As this blog has occasionally noted in prior posts, there is no such thing as a “typical” divorce. Every divorce negotiation and settlement is decidedly singular, with the considerations that most occupy a divorcing couple being uniquely their own.
In some divorces, for instance, child custody, visitation and support are centrally important agenda items, while in other dissolutions they are irrelevant. Property division might be at the core of negotiations in one settlement, while essentially being a non-factor in another.
A high-profile case from Washington, D.C., is presently serving as a catalyst to demonstrate how particular divorce matters can be rendered extremely complex and multilayered by culture-specific factors centered on religion and tradition. In the United States, with its nearly unparalleled diversity, such a case stands more as a growing reality than an anomaly.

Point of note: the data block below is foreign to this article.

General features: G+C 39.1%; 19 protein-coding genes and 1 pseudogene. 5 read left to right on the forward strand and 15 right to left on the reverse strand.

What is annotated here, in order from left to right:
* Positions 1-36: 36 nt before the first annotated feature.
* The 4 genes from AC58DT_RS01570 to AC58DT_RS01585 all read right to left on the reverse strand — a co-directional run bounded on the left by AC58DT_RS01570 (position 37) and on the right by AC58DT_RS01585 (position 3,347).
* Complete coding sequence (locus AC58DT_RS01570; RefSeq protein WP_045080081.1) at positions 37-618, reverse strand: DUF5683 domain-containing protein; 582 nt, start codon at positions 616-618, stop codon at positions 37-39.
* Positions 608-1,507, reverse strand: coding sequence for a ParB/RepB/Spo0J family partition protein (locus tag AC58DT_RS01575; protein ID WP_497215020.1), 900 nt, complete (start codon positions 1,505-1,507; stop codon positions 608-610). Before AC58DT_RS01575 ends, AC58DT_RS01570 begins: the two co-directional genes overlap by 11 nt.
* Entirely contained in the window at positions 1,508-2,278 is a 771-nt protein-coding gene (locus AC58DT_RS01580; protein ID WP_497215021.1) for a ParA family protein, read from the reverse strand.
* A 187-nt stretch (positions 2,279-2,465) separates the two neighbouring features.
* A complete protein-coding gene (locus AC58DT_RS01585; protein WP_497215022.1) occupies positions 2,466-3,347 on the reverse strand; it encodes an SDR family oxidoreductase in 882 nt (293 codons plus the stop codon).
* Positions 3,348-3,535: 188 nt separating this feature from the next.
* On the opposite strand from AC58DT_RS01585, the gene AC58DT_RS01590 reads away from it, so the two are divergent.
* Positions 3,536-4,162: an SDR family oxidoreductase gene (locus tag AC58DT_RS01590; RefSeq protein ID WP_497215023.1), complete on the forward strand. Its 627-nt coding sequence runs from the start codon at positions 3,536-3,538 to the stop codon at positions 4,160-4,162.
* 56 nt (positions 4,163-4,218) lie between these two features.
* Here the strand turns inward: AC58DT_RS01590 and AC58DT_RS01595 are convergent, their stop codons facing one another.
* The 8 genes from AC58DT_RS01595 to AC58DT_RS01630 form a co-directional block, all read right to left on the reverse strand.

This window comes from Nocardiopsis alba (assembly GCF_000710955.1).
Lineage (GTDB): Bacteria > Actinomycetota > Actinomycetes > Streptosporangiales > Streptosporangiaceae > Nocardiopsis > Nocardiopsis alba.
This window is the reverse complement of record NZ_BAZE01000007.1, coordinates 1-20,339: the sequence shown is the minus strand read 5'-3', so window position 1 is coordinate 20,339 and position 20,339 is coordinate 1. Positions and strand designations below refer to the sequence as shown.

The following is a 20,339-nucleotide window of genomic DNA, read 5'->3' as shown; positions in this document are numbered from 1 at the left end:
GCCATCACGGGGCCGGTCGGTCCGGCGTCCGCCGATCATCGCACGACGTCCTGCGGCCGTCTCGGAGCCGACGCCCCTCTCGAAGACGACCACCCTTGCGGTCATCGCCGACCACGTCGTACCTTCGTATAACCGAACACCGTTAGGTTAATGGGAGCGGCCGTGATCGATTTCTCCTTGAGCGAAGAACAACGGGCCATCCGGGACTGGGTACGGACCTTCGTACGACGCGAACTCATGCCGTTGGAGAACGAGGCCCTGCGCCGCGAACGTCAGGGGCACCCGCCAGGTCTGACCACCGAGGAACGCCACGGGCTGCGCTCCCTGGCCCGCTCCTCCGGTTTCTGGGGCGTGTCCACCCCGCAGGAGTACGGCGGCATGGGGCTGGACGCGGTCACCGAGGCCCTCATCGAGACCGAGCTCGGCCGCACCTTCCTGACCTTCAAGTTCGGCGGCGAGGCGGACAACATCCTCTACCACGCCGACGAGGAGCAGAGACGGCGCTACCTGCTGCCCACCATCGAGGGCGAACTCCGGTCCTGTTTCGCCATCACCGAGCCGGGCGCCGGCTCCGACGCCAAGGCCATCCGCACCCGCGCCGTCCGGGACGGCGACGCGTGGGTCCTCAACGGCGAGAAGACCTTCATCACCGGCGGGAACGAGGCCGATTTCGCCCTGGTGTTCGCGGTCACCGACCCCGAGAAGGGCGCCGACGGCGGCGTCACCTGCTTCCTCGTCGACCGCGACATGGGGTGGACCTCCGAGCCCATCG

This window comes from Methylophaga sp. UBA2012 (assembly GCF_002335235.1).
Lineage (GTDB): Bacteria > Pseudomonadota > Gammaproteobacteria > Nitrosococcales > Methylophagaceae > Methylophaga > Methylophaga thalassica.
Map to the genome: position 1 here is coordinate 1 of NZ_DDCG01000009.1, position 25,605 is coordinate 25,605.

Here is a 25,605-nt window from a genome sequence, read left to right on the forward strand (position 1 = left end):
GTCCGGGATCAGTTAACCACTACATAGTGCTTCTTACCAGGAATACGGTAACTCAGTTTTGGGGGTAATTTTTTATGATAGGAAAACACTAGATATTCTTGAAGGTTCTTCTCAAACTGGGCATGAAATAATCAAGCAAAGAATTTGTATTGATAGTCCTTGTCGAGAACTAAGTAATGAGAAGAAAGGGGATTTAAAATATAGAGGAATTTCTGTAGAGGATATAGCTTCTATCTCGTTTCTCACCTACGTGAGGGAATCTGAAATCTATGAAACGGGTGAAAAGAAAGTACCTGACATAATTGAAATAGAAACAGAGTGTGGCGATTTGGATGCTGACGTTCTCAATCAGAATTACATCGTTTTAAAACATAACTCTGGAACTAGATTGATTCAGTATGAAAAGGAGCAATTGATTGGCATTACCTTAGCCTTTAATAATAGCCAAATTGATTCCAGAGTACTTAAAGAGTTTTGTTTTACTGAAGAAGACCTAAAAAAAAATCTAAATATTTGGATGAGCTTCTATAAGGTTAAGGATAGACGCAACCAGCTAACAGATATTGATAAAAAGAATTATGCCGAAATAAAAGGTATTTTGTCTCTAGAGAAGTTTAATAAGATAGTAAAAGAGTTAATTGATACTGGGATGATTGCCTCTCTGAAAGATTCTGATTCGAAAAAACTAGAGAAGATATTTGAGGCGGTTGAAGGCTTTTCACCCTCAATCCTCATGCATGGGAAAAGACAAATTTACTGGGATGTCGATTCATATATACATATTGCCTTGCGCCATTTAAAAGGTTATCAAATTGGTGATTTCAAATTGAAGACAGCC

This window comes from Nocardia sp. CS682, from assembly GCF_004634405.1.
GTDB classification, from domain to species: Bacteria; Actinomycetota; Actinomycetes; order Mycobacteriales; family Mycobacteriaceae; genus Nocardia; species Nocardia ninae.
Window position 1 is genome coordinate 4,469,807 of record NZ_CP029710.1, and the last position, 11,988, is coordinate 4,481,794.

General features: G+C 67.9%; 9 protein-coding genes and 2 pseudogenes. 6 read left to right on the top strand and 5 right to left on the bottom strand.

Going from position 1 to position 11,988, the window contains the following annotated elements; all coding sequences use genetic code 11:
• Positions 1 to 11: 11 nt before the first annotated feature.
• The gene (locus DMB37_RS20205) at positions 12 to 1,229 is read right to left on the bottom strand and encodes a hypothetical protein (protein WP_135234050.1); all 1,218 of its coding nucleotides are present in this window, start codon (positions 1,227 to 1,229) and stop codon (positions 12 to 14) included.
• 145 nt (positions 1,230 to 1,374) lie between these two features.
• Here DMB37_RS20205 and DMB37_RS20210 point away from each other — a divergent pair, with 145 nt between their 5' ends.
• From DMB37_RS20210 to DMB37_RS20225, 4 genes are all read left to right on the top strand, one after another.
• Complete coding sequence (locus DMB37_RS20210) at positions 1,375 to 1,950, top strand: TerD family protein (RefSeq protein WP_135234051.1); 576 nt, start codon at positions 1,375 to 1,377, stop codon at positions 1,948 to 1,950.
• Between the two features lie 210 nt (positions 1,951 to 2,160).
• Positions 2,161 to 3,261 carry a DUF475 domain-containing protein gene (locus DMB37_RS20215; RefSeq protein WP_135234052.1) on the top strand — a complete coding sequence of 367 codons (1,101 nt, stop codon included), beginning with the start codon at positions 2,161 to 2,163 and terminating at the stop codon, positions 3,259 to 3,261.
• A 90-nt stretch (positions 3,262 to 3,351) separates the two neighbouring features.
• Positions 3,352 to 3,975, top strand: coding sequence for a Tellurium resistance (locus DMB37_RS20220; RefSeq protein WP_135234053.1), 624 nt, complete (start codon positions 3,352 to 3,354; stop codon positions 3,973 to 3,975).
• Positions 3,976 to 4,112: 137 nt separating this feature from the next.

The case involves the 2010 divorce of a congressional aide and his wife. Notwithstanding the couple’s civil divorce, the man, who is an Orthodox Jew, has steadfastly refused to grant his former spouse a “get,” which is a Hebrew document that legally confirms their changed marital status under Jewish law.
As a result, she cannot remarry, even though legally divorced in the United States.
The case is drawing strong attention from the Jewish community in the District of Columbia, with most observers sharply criticizing the congressional staffer. One rabbi has termed the man’s refusal to free his former partner from “chained woman” status as “a form of domestic abuse,” and a document issued by a local rabbinical council has excommunicated him.
The controversy has also extended to the office of Rep. Dave Camp (R-MI), who is the chairman of the House Ways and Means Committee and the aide’s employer. Camp is facing strong pressure to fire the staffer.
Source: Jerusalem Post, “Outrage at U.S. Congress staffer over ‘get’ refusal,” Sam Sokol, Feb. 27, 2013